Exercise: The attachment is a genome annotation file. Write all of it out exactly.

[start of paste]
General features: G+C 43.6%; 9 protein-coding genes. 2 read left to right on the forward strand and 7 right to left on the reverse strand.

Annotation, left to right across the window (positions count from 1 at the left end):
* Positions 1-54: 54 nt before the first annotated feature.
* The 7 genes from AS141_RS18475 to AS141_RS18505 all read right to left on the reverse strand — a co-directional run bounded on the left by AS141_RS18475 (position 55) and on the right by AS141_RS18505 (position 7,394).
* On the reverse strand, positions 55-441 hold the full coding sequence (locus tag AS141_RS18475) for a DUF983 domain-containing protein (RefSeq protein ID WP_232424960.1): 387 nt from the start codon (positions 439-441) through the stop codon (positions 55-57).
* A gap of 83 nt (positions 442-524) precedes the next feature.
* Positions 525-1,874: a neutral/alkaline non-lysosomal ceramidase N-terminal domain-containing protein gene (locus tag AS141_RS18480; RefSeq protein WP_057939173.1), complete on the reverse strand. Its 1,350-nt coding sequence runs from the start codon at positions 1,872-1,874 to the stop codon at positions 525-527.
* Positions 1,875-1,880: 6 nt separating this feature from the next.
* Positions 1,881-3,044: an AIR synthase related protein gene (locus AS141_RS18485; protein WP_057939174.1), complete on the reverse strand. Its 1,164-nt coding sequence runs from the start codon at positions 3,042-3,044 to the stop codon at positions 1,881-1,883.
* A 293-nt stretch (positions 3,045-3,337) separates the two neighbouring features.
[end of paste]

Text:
General features: G+C 43.6%; 9 protein-coding genes. 2 read left to right on the forward strand and 7 right to left on the reverse strand.

Annotation, left to right across the window (positions count from 1 at the left end):
* Positions 1-54: 54 nt before the first annotated feature.
* The 7 genes from AS141_RS18475 to AS141_RS18505 all read right to left on the reverse strand — a co-directional run bounded on the left by AS141_RS18475 (position 55) and on the right by AS141_RS18505 (position 7,394).
* On the reverse strand, positions 55-441 hold the full coding sequence (locus tag AS141_RS18475) for a DUF983 domain-containing protein (RefSeq protein ID WP_232424960.1): 387 nt from the start codon (positions 439-441) through the stop codon (positions 55-57).
* A gap of 83 nt (positions 442-524) precedes the next feature.
* Positions 525-1,874: a neutral/alkaline non-lysosomal ceramidase N-terminal domain-containing protein gene (locus tag AS141_RS18480; RefSeq protein WP_057939173.1), complete on the reverse strand. Its 1,350-nt coding sequence runs from the start codon at positions 1,872-1,874 to the stop codon at positions 525-527.
* Positions 1,875-1,880: 6 nt separating this feature from the next.
* Positions 1,881-3,044: an AIR synthase related protein gene (locus AS141_RS18485; protein WP_057939174.1), complete on the reverse strand. Its 1,164-nt coding sequence runs from the start codon at positions 3,042-3,044 to the stop codon at positions 1,881-1,883.
* A 293-nt stretch (positions 3,045-3,337) separates the two neighbouring features.